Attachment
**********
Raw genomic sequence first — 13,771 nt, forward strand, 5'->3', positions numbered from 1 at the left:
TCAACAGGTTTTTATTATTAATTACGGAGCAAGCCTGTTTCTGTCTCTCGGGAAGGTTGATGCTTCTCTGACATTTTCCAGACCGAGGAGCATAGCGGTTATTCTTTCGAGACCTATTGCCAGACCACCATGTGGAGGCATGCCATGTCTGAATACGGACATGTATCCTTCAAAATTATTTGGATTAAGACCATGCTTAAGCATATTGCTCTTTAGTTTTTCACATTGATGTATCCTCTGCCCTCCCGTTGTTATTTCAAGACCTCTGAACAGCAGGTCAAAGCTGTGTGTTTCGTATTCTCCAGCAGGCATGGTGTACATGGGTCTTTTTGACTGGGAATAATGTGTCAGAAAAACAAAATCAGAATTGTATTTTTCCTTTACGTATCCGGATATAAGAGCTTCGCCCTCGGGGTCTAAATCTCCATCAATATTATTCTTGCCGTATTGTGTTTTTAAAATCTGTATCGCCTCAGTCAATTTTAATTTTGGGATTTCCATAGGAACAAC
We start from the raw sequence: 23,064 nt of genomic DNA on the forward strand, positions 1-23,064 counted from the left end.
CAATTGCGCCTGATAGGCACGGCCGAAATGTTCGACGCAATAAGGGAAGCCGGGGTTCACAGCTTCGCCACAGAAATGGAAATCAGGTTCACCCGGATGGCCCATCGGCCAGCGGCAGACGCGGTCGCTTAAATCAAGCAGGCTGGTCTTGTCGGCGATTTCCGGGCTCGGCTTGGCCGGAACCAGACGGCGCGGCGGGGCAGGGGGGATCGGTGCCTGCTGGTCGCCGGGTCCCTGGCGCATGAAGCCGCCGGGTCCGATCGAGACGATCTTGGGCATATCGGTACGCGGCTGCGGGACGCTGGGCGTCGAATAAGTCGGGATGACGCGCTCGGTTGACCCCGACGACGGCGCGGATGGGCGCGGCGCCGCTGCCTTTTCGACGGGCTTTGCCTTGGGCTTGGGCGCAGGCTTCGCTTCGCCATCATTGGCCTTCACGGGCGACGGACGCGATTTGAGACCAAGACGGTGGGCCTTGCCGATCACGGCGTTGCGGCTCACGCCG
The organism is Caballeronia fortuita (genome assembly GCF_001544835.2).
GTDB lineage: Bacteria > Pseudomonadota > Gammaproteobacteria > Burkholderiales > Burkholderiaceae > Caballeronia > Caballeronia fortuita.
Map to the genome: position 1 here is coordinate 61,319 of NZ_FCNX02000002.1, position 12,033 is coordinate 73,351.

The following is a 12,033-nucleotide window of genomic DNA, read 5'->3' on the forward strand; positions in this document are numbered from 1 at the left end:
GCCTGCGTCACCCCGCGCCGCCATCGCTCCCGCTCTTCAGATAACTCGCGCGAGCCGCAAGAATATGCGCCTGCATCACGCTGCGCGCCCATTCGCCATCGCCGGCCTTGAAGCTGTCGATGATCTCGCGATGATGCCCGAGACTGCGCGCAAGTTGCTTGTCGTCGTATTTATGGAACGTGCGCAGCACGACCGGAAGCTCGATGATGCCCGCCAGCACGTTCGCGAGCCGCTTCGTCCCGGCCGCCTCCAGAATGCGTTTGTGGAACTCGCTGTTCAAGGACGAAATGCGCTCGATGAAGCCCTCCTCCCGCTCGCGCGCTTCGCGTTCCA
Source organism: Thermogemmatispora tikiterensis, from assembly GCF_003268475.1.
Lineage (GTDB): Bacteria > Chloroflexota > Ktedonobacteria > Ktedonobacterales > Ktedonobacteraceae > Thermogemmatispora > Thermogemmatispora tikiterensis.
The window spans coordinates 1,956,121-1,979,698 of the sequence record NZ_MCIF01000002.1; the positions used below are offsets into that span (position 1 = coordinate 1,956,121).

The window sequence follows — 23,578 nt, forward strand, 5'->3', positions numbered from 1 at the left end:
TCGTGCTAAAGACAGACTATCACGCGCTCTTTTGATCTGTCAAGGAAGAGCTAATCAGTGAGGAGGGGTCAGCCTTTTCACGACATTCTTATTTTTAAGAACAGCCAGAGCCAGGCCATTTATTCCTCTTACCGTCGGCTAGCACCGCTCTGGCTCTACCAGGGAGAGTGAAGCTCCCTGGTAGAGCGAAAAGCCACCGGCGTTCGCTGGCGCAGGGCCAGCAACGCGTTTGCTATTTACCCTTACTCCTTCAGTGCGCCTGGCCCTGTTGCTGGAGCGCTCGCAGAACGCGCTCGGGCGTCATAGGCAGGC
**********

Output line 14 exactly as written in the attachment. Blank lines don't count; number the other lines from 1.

TCGTGCTAAAGACAGACTATCACGCGCTCTTTTGATCTGTCAAGGAAGAGCTAATCAGTGAGGAGGGGTCAGCCTTTTCACGACATTCTTATTTTTAAGAACAGCCAGAGCCAGGCCATTTATTCCTCTTACCGTCGGCTAGCACCGCTCTGGCTCTACCAGGGAGAGTGAAGCTCCCTGGTAGAGCGAAAAGCCACCGGCGTTCGCTGGCGCAGGGCCAGCAACGCGTTTGCTATTTACCCTTACTCCTTCAGTGCGCCTGGCCCTGTTGCTGGAGCGCTCGCAGAACGCGCTCGGGCGTCATAGGCAGGC